National Guard May 2012 : Page 32

Added Gratuities By Andrew Waldman Budgets continue to be tight, but that isn’t preventing states from providing their Guardsmen with some fairly unique benefits F YOU’RE A National Guardsman in Alaska, help yourself to a free hunting and fishing license. An Ohio Guardsman’s full tuition is paid if he chooses to attend a state university. In Iowa, a Guardsman might qualify for a $5,000 grant to use as a down payment on a house. In other states, Guardsmen are eligible for special license plates at no or low cost, free group life insurance and state income-tax exemptions. A few states even offer retirement pay. For years, states have provided benefits like these for their citizen-soldiers and airmen. It’s no I 32 | Na tional Guard

Added Gratuities

Andrew Waldman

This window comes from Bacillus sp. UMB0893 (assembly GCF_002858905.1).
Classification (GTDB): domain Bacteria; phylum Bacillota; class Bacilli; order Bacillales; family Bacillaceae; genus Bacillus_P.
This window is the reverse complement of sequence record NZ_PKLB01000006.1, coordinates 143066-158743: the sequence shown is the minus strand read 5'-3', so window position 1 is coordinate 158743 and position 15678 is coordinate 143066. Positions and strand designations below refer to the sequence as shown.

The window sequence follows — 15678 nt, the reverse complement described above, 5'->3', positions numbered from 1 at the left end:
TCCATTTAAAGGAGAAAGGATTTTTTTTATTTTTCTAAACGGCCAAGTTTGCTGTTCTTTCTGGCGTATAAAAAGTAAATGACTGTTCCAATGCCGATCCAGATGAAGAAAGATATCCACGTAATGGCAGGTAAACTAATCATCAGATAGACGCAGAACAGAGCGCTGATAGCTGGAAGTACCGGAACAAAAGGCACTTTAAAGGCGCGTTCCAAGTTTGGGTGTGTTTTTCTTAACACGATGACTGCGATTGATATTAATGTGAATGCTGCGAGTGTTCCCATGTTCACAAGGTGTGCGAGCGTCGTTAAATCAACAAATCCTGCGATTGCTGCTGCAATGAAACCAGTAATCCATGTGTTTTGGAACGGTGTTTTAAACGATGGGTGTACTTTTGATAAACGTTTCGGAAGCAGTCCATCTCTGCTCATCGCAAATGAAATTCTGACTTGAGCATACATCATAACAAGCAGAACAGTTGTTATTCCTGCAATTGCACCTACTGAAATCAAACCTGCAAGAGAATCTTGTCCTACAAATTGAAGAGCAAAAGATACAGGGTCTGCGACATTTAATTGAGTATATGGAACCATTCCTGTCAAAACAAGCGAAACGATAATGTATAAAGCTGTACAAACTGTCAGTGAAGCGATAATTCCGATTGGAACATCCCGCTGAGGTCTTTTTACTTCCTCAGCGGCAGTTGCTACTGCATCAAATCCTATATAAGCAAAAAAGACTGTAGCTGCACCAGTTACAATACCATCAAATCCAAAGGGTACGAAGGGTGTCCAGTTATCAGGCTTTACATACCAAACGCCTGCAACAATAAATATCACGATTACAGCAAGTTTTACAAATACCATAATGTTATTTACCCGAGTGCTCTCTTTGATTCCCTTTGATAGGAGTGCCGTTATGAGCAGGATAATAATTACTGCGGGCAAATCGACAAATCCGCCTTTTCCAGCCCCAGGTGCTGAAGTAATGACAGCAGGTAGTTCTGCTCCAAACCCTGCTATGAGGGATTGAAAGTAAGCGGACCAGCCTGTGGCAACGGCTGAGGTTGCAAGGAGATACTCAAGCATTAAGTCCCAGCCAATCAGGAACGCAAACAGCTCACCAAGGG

Budgets continue to be tight, but that isn’t preventing states from providing their Guardsmen with some fairly unique benefits<br /> <br /> IF YOU’RE A National Guardsman in Alaska, help yourself to a free hunting and fishing license.<br /> <br /> An Ohio Guardsman’s full tuition is paid if he chooses to attend a state university. In Iowa, a Guardsman might qualify for a $5,000 grant to use as a down payment on a house.<br /> <br /> In other states, Guardsmen are eligible for special license plates at no or low cost, free group life insurance and state income-tax exemptions. A few states even offer retirement pay.<br /> <br /> For years, states have provided benefits like these for their citizen-soldiers and airmen. It’s no Secret that some of these programs are intended to boost recruitment and retention, but many are just a way to honor service in the Guard—a thank you from a grateful state.<br /> <br /> The benefits range from discounted or free college tuition to special employment rights for deployed Guardsmen.<br /> <br /> Many of the benefits are extremely popular, which can be both a blessing and a curse. While many Guardsmen take advantage of what the states offer, some states have been struggling to provide them due to high demand and budgets strained by the recession.<br /> <br /> Iowa is a good example. The Hawkeye State provides a robust list of benefits to Guardsmen, including tax exemptions, education benefits such as free certifications and tuition assistance, and plots in a special cemetery for Iowa veterans.<br /> <br /> The state’s Military Homeownership Assistance Program is a popular benefit that provides home grants, says Iowa State Rep. Royd Chambers, a Republican who chairs the legislature’s veterans affairs committee.<br /> <br /> It provides a $5,000 grant to cover closing costs or a down payment on a home to eligible veterans, including Guardsmen, who have served on Title 10 federal active-duty for 90 days or more.<br /> <br /> It’s been particularly popular lately, especially since the recent return from Afghanistan of Iowa Army Guard’s 2nd Brigade Combat Team, 34th Infantry Division.<br /> <br /> In fact, so many Guardsmen have applied that the program ran out of funding this year. Chambers says the legislature is trying to add more funds for next year.<br /> <br /> “We have been keenly aware of new challenges that we face in relation to the fact that Iowa has recently had the largest deployment of our servicemen and women since World War II,” says Chambers, who is a Guardsman. “As these soldiers return home in large amounts, we are seeing strains on our budgets.” <br /> <br /> Retired Col. Larry McKnight, the executive director of the National Guard Association of Tennessee, says his state’s legislature has been considering some cuts to benefits.<br /> <br /> For example, the Army Guard offers a federal tuition assistance program and many Army Guardsmen also have access to the Post-9/11 GI Bill, so a small state tuition-assistance program is “one of the things that’s looked at in the budget” each year, McKnight says.<br /> <br /> “We have not seen any significant cuts yet.” <br /> <br /> While budget strains have caused some re-examination of state benefits, they haven’t stopped states from providing new ones.<br /> <br /> Chambers says Iowa legislators field many requests for benefits from constituents. But they also take cues from other states and receive feedback from Guard lobbyists. Feedback from various sources led to a $1.3 million increase in funding to the state’s tuition-assistance program this year.<br /> <br /> “In Iowa, this program provides a good incentive to join the Guard,” he says. “This bipartisan bill was one of the first pieces of legislation signed by the governor this year.” <br /> <br /> Hawaii has a more formal group of military advocates, associations and others who sit down and work together on benefits issues, says Hawaii State Rep. K. Mark Takai, a member of the Hawaii Guard.<br /> <br /> The group put together a military appreciation package in 2004 to help soldiers in the state’s only brigade, the 29th Infantry Brigade Combat Team. Many benefits also helped active-component service members.<br /> <br /> “We wanted to pull our collective energy together and not only support our National Guard, but also our active duty,” says Takai.<br /> <br /> Since Hawaii has a large military footprint, legislators have been responsive to the requests of militaryrelated advocates.<br /> <br /> “We have a pretty tight-knit network in Hawaii, so a few times a year, we sit down and dream these things up ourselves,” he says.<br /> <br /> One addition to Hawaii’s arsenal of benefits in 2008 was a discount on the state’s vehicle-weight tax exemption. The benefit has been well-received, Takai says.<br /> <br /> “That’s money in your pocket,” he says. “And what I like about that particular benefit is that Guardsmen can actually see that.” <br /> <br /> When it comes to budgeting for state benefits for Guardsmen, the game is a bit of a balancing act between what serving Guardsmen have access to on the federal level and what potential members might be attracted to when they enter a recruiter’s office.<br /> <br /> Takai says education benefits are one of those balancing acts. While many Hawaii Guardsmen can take advantage of the Post 9/11 GI Bill, Guardsmen who don’t qualify need some other type of education benefit, and they look to the state to provide it.<br /> <br /> New Guardsmen “are the people we need to focus on in terms of recruitment,” he says. “They are coming into the Guard because of the educational benefits. We believe that it’s an important benefit to continue.” <br /> <br /> A partial list of benefits broken down by state can be found on the Air Guard recruiting site, www.goang.com.<br /> <br /> Andrew Waldman can be reached at<br /> andrew.waldman@ngaus.org or at (202)408-5892.